Newspaper article The Florida Times Union

Life-Size Likeness of Bennett Comes to Hemming Plaza

Newspaper article The Florida Times Union

Life-Size Likeness of Bennett Comes to Hemming Plaza

Article excerpt

Byline: Jessie-Lynne Kerr, The Times-Union

A life-size cast bronze statue of the late U.S. Rep. Charles E. Bennett, who served the people of Northeast Florida in Congress for 44 years, was installed on a granite base in a shady corner of Hemming Plaza

Thursday morning.

The downtown Jacksonville statue will be unveiled at a public ceremony at 5 p.m. Friday, April 23, according to Property Appraiser Jim Overton. He and former City Council President Matt Carlucci were the moving force in getting city funds to pay for the $137,000 monument to the man known as "Mr. Clean" because of his concern for ethics.

Bennett died Sept. 6 at age 92, and his ashes were interred with full military honors in Arlington National Cemetery near a dogwood tree and the graves of Civil War soldiers. The Hemming Plaza statue is near the Confederate monument given to the city in 1898 by Charles C. Hemming.

It took the sculptor, William F. Duffy of Baltimore, and a crew and crane from the James D. Hinson Electrical Contracting Co. several hours to get the 500-pound statue erected on the base made of Dakota mahogany granite quarried in Elberton, Ga.

One of the photographs Duffy said he used when sculpting the statue was of Bennett standing by the figure of humorist Will Rogers in the U.S. Capitol's Statuary Hall taken by Times-Union photographer Bob Self during the final days of Bennett's tenure in Congress in 1993.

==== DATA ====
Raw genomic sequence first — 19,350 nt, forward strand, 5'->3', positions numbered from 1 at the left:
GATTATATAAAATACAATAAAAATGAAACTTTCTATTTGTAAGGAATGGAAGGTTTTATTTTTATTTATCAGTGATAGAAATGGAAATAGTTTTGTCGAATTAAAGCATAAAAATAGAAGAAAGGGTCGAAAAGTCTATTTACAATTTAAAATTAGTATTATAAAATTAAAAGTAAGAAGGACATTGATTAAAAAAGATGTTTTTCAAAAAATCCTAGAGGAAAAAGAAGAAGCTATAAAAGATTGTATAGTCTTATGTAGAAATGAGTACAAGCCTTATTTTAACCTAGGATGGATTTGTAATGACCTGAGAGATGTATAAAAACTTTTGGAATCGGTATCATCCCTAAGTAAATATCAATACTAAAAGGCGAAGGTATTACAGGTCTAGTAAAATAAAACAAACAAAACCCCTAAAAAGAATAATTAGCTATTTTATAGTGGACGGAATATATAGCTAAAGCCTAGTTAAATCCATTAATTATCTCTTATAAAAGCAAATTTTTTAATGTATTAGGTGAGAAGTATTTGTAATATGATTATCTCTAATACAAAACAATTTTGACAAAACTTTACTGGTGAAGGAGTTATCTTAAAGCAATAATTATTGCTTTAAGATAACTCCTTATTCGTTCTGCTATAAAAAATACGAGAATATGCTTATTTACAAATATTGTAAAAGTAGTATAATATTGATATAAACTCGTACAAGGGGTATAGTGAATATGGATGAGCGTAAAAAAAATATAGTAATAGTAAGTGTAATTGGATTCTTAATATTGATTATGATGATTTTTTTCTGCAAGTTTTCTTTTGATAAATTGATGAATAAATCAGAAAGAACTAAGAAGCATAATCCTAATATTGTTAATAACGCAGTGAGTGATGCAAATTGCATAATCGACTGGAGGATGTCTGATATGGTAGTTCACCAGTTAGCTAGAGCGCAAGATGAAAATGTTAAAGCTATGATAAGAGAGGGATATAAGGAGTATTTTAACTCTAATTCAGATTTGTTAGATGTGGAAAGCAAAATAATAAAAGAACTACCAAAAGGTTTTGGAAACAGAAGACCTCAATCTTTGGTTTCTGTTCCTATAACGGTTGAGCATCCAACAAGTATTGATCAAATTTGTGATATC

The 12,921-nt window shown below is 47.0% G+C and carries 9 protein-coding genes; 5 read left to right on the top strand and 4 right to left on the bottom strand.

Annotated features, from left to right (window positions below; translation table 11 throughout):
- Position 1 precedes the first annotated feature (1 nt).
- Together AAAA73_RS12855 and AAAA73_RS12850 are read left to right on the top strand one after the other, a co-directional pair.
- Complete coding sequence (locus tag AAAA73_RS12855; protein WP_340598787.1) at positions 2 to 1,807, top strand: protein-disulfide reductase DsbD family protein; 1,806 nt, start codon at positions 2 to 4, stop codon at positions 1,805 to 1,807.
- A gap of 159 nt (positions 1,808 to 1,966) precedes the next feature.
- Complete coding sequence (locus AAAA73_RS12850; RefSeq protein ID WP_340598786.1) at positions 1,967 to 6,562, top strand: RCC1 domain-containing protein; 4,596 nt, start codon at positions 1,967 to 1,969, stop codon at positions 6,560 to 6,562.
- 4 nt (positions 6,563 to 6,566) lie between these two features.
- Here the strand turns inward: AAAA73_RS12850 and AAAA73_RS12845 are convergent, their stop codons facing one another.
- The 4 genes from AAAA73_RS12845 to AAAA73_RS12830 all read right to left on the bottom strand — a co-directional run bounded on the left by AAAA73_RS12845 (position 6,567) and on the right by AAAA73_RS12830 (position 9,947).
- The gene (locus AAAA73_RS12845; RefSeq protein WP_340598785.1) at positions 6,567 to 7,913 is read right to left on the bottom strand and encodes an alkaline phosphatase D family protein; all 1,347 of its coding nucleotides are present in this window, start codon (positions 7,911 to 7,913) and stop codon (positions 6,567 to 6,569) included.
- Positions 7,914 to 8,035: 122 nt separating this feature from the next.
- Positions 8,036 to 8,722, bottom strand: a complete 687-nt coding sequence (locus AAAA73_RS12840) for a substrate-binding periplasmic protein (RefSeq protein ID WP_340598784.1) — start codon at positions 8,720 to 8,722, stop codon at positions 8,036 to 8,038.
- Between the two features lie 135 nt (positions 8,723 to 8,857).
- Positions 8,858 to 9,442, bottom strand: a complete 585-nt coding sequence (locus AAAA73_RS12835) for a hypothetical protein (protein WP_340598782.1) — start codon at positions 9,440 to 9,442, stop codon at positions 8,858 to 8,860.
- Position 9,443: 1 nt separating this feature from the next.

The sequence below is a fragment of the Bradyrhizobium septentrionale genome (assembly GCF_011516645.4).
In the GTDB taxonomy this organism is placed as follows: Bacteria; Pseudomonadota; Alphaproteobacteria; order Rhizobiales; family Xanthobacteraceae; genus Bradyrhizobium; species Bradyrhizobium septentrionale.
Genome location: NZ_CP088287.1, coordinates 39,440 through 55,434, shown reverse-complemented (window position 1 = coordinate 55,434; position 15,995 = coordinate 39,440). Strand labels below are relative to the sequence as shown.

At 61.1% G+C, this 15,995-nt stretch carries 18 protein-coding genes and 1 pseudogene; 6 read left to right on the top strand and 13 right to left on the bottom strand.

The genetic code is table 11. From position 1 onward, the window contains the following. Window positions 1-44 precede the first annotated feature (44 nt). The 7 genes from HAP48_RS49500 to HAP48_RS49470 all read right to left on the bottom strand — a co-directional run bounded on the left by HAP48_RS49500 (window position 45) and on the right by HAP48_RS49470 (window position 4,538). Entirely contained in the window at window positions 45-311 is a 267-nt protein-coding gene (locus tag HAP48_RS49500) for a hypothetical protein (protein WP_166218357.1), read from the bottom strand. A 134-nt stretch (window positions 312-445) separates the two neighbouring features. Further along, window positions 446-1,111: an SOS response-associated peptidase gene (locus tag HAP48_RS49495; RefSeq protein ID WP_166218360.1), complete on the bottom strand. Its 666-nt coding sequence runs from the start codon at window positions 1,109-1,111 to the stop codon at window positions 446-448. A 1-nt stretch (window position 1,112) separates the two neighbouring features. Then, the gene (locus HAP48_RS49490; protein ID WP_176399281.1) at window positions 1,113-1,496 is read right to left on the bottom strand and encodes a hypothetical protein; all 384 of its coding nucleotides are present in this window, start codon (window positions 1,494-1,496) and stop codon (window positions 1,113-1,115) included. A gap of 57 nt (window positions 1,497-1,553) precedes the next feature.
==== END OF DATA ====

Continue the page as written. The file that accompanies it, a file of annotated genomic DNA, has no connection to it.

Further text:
"Except for the eyeglasses," Duffy said. "He didn't want his statue to have glasses."

Duffy met with Bennett twice, once before the congressman suffered a debilitating stroke in October 2002.

"When I first met Mr. Bennett at his home, I asked him how he wanted to be depicted," Duffy said.

Bennett wanted to be standing with his two canes, which he used since a bout with polio, crossed in front of him. In addition to wanting the sculpture to be eyeglass-free, Bennett requested the motto "In God We Trust" be inscribed on the base.

Widely regarded as one of Jacksonville's most trusted public servants, Bennett sponsored legislation that required the motto be displayed on all coins and currency. He also sponsored legislation to create the House Ethics Committee and served as its first chairman. …

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